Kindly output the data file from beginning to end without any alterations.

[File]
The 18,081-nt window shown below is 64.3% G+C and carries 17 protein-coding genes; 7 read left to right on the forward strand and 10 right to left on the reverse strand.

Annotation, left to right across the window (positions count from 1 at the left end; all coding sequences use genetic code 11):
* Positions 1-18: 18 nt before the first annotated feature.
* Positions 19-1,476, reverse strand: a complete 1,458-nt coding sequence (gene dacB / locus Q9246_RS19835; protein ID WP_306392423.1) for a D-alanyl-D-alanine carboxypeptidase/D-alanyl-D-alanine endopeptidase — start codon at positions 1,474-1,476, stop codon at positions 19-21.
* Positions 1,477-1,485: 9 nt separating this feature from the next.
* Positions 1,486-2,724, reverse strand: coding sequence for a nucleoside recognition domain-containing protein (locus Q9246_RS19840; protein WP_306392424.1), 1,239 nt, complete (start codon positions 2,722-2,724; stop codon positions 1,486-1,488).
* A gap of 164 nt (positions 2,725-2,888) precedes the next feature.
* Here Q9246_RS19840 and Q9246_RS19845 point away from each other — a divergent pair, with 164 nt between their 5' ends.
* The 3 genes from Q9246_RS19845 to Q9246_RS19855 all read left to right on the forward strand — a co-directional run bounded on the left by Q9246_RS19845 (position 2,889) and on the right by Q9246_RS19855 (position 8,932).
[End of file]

The 18,081-nt window shown below is 64.3% G+C and carries 17 protein-coding genes; 7 read left to right on the forward strand and 10 right to left on the reverse strand.

Annotation, left to right across the window (positions count from 1 at the left end; all coding sequences use genetic code 11):
* Positions 1-18: 18 nt before the first annotated feature.
* Positions 19-1,476, reverse strand: a complete 1,458-nt coding sequence (gene dacB / locus Q9246_RS19835; protein ID WP_306392423.1) for a D-alanyl-D-alanine carboxypeptidase/D-alanyl-D-alanine endopeptidase — start codon at positions 1,474-1,476, stop codon at positions 19-21.
* Positions 1,477-1,485: 9 nt separating this feature from the next.
* Positions 1,486-2,724, reverse strand: coding sequence for a nucleoside recognition domain-containing protein (locus Q9246_RS19840; protein WP_306392424.1), 1,239 nt, complete (start codon positions 2,722-2,724; stop codon positions 1,486-1,488).
* A gap of 164 nt (positions 2,725-2,888) precedes the next feature.
* Here Q9246_RS19840 and Q9246_RS19845 point away from each other — a divergent pair, with 164 nt between their 5' ends.
* The 3 genes from Q9246_RS19845 to Q9246_RS19855 all read left to right on the forward strand — a co-directional run bounded on the left by Q9246_RS19845 (position 2,889) and on the right by Q9246_RS19855 (position 8,932).